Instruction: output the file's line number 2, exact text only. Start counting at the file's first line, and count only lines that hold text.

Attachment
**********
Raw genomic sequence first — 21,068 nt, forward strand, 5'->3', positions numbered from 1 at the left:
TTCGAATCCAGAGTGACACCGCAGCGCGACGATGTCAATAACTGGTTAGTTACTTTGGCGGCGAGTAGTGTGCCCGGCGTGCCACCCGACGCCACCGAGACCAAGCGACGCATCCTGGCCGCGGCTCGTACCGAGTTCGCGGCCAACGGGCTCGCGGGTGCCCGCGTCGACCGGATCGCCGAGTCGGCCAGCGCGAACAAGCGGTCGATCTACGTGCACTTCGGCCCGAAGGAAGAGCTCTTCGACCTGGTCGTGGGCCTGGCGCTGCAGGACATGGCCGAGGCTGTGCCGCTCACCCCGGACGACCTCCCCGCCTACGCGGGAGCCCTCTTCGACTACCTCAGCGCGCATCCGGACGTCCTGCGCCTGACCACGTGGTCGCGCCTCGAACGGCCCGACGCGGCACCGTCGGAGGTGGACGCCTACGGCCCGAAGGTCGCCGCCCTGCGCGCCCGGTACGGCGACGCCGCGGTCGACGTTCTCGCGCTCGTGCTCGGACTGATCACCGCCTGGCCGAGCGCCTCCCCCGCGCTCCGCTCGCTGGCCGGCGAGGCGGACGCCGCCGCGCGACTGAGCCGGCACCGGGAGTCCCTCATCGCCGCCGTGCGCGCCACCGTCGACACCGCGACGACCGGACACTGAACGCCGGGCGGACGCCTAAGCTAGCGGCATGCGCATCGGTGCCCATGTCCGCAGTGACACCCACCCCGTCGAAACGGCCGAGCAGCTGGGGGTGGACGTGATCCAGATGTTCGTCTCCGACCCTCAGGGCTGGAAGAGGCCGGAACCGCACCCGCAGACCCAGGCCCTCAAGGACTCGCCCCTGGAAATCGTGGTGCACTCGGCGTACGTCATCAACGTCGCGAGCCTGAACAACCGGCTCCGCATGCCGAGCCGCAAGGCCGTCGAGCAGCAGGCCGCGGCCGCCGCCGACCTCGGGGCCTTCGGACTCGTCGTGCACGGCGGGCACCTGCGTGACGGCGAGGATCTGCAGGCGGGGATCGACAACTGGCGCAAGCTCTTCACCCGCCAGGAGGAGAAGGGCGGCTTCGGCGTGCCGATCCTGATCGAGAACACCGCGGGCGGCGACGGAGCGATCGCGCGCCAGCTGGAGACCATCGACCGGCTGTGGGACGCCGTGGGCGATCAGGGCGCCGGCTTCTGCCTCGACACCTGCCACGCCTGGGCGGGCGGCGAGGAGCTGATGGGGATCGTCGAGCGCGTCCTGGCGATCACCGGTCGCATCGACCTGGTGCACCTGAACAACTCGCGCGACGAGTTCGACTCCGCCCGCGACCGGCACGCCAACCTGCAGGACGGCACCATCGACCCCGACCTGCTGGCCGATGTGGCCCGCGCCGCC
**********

TTCGAATCCAGAGTGACACCGCAGCGCGACGATGTCAATAACTGGTTAGTTACTTTGGCGGCGAGTAGTGTGCCCGGCGTGCCACCCGACGCCACCGAGACCAAGCGACGCATCCTGGCCGCGGCTCGTACCGAGTTCGCGGCCAACGGGCTCGCGGGTGCCCGCGTCGACCGGATCGCCGAGTCGGCCAGCGCGAACAAGCGGTCGATCTACGTGCACTTCGGCCCGAAGGAAGAGCTCTTCGACCTGGTCGTGGGCCTGGCGCTGCAGGACATGGCCGAGGCTGTGCCGCTCACCCCGGACGACCTCCCCGCCTACGCGGGAGCCCTCTTCGACTACCTCAGCGCGCATCCGGACGTCCTGCGCCTGACCACGTGGTCGCGCCTCGAACGGCCCGACGCGGCACCGTCGGAGGTGGACGCCTACGGCCCGAAGGTCGCCGCCCTGCGCGCCCGGTACGGCGACGCCGCGGTCGACGTTCTCGCGCTCGTGCTCGGACTGATCACCGCCTGGCCGAGCGCCTCCCCCGCGCTCCGCTCGCTGGCCGGCGAGGCGGACGCCGCCGCGCGACTGAGCCGGCACCGGGAGTCCCTCATCGCCGCCGTGCGCGCCACCGTCGACACCGCGACGACCGGACACTGAACGCCGGGCGGACGCCTAAGCTAGCGGCATGCGCATCGGTGCCCATGTCCGCAGTGACACCCACCCCGTCGAAACGGCCGAGCAGCTGGGGGTGGACGTGATCCAGATGTTCGTCTCCGACCCTCAGGGCTGGAAGAGGCCGGAACCGCACCCGCAGACCCAGGCCCTCAAGGACTCGCCCCTGGAAATCGTGGTGCACTCGGCGTACGTCATCAACGTCGCGAGCCTGAACAACCGGCTCCGCATGCCGAGCCGCAAGGCCGTCGAGCAGCAGGCCGCGGCCGCCGCCGACCTCGGGGCCTTCGGACTCGTCGTGCACGGCGGGCACCTGCGTGACGGCGAGGATCTGCAGGCGGGGATCGACAACTGGCGCAAGCTCTTCACCCGCCAGGAGGAGAAGGGCGGCTTCGGCGTGCCGATCCTGATCGAGAACACCGCGGGCGGCGACGGAGCGATCGCGCGCCAGCTGGAGACCATCGACCGGCTGTGGGACGCCGTGGGCGATCAGGGCGCCGGCTTCTGCCTCGACACCTGCCACGCCTGGGCGGGCGGCGAGGAGCTGATGGGGATCGTCGAGCGCGTCCTGGCGATCACCGGTCGCATCGACCTGGTGCACCTGAACAACTCGCGCGACGAGTTCGACTCCGCCCGCGACCGGCACGCCAACCTGCAGGACGGCACCATCGACCCCGACCTGCTGGCCGATGTGGCCCGCGCCGCC